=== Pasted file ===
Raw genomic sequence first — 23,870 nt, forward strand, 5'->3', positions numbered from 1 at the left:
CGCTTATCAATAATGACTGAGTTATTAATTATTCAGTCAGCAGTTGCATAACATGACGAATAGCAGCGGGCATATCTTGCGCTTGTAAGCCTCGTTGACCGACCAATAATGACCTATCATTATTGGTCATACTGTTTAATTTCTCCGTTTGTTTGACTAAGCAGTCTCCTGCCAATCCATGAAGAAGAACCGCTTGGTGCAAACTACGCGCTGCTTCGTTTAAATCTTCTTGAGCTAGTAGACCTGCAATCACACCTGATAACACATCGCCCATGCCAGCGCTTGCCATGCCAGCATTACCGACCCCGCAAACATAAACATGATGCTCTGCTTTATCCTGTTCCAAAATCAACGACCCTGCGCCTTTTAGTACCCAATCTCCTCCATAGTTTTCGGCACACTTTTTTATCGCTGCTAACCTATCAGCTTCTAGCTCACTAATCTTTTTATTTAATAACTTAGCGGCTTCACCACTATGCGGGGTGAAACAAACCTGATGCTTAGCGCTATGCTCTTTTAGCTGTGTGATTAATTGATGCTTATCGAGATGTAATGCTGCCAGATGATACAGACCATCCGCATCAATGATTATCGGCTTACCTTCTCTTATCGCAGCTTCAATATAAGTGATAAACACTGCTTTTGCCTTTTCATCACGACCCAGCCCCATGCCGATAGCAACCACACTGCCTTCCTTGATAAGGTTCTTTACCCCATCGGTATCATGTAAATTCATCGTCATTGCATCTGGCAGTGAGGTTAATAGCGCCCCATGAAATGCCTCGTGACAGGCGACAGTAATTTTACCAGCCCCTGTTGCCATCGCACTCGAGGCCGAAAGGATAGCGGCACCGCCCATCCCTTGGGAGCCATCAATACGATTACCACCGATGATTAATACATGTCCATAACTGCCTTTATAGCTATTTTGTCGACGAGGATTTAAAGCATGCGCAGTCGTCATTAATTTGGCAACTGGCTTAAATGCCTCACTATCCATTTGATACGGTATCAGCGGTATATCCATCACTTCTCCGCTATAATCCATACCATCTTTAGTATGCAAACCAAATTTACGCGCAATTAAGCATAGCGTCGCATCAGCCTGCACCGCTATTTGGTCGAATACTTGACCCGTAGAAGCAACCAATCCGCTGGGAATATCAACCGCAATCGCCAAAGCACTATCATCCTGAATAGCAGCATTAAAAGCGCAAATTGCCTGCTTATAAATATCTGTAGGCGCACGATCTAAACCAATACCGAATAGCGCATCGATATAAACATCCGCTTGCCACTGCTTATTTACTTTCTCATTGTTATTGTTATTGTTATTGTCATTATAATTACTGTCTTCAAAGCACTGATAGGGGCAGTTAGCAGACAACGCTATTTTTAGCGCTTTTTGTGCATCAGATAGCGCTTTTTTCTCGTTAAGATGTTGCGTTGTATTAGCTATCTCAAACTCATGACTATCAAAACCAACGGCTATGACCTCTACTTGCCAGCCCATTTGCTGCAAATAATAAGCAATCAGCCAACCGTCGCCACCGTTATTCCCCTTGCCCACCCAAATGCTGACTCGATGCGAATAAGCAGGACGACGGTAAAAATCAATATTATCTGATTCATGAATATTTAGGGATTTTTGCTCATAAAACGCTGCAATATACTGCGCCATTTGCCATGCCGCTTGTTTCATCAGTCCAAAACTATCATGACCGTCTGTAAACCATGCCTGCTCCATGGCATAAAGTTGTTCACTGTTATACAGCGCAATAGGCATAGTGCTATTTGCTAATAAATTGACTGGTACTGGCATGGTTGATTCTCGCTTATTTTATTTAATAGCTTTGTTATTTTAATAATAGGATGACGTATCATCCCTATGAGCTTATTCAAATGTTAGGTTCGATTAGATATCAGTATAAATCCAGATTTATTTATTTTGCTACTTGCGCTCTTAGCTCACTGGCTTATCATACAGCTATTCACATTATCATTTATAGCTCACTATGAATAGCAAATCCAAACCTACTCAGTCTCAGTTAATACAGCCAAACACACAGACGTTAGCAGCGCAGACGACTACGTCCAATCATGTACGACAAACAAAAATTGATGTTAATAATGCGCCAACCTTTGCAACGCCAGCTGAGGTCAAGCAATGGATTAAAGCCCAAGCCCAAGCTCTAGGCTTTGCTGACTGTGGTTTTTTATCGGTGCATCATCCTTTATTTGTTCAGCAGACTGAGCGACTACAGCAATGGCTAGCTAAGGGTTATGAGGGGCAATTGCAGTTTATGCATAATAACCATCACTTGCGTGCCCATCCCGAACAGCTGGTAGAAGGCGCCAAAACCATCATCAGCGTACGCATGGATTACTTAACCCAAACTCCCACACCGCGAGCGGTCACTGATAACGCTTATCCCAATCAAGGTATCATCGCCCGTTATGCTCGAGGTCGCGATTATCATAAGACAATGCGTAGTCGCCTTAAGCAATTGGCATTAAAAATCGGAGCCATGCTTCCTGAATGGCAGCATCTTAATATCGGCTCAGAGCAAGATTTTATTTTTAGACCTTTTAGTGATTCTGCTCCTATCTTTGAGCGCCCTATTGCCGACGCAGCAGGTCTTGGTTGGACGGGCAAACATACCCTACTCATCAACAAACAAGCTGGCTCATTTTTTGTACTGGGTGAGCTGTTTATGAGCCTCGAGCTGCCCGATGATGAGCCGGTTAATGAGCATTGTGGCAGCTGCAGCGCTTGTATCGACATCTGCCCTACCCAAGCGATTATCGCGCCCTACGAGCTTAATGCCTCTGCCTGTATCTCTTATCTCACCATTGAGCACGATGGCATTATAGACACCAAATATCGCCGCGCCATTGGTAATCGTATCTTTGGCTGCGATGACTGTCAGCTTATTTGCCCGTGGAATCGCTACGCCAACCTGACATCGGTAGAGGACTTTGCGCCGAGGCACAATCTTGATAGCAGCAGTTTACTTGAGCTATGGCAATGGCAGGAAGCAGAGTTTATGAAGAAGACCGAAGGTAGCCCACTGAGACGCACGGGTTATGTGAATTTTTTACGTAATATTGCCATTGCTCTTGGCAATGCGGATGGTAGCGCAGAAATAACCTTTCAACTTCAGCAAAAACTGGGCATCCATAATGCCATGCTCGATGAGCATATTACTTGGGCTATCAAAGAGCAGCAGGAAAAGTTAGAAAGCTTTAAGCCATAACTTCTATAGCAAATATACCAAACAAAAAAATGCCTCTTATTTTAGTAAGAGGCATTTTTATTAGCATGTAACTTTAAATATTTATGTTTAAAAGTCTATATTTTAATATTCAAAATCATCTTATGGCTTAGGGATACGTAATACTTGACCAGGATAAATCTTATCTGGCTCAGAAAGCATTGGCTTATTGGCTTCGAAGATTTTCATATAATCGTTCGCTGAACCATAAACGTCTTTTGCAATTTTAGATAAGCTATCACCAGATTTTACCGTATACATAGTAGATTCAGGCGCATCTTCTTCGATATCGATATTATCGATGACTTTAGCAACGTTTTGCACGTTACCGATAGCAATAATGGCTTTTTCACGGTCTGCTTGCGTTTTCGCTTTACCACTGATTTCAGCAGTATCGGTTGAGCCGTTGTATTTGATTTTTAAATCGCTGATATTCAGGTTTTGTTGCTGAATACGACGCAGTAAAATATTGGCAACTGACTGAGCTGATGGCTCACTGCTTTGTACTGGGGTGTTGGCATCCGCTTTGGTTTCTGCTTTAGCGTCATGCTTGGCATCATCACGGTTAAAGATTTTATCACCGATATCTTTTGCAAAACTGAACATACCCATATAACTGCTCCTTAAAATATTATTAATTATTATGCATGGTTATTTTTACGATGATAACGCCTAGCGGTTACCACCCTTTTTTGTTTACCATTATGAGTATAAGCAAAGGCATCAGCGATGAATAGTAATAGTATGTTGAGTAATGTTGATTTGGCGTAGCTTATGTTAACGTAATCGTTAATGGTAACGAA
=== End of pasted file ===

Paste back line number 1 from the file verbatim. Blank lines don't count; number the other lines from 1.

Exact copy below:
Raw genomic sequence first — 23,870 nt, forward strand, 5'->3', positions numbered from 1 at the left: